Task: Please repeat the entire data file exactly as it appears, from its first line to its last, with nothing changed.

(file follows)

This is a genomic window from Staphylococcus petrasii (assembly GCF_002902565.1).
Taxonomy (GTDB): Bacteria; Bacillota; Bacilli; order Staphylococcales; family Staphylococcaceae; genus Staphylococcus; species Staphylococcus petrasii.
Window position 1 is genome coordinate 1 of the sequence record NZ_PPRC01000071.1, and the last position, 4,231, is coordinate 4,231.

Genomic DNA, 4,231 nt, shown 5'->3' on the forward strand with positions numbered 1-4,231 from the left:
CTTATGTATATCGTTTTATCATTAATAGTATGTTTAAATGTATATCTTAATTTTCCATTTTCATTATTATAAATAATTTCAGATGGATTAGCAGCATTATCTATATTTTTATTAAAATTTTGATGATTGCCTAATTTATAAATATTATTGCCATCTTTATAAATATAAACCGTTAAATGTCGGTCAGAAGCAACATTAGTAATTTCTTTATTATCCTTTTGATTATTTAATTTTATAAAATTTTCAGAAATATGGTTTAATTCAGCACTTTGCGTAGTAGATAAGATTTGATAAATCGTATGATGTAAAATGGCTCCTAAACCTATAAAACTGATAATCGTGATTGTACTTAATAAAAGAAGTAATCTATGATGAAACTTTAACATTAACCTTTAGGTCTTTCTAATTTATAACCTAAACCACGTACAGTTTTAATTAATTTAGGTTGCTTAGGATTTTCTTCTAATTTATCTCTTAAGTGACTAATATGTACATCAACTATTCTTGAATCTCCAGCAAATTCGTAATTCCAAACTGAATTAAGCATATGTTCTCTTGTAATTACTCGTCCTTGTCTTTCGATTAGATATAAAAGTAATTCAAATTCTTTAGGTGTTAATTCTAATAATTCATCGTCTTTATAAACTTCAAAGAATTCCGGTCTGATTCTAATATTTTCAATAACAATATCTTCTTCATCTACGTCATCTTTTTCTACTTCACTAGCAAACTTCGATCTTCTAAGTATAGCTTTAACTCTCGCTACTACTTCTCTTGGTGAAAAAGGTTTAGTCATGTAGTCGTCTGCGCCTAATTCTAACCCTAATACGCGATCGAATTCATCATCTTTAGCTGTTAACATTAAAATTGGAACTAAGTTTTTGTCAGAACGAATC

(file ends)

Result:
This is a genomic window from Staphylococcus petrasii (assembly GCF_002902565.1).
Taxonomy (GTDB): Bacteria; Bacillota; Bacilli; order Staphylococcales; family Staphylococcaceae; genus Staphylococcus; species Staphylococcus petrasii.
Window position 1 is genome coordinate 1 of the sequence record NZ_PPRC01000071.1, and the last position, 4,231, is coordinate 4,231.

Genomic DNA, 4,231 nt, shown 5'->3' on the forward strand with positions numbered 1-4,231 from the left:
CTTATGTATATCGTTTTATCATTAATAGTATGTTTAAATGTATATCTTAATTTTCCATTTTCATTATTATAAATAATTTCAGATGGATTAGCAGCATTATCTATATTTTTATTAAAATTTTGATGATTGCCTAATTTATAAATATTATTGCCATCTTTATAAATATAAACCGTTAAATGTCGGTCAGAAGCAACATTAGTAATTTCTTTATTATCCTTTTGATTATTTAATTTTATAAAATTTTCAGAAATATGGTTTAATTCAGCACTTTGCGTAGTAGATAAGATTTGATAAATCGTATGATGTAAAATGGCTCCTAAACCTATAAAACTGATAATCGTGATTGTACTTAATAAAAGAAGTAATCTATGATGAAACTTTAACATTAACCTTTAGGTCTTTCTAATTTATAACCTAAACCACGTACAGTTTTAATTAATTTAGGTTGCTTAGGATTTTCTTCTAATTTATCTCTTAAGTGACTAATATGTACATCAACTATTCTTGAATCTCCAGCAAATTCGTAATTCCAAACTGAATTAAGCATATGTTCTCTTGTAATTACTCGTCCTTGTCTTTCGATTAGATATAAAAGTAATTCAAATTCTTTAGGTGTTAATTCTAATAATTCATCGTCTTTATAAACTTCAAAGAATTCCGGTCTGATTCTAATATTTTCAATAACAATATCTTCTTCATCTACGTCATCTTTTTCTACTTCACTAGCAAACTTCGATCTTCTAAGTATAGCTTTAACTCTCGCTACTACTTCTCTTGGTGAAAAAGGTTTAGTCATGTAGTCGTCTGCGCCTAATTCTAACCCTAATACGCGATCGAATTCATCATCTTTAGCTGTTAACATTAAAATTGGAACTAAGTTTTTGTCAGAACGAATC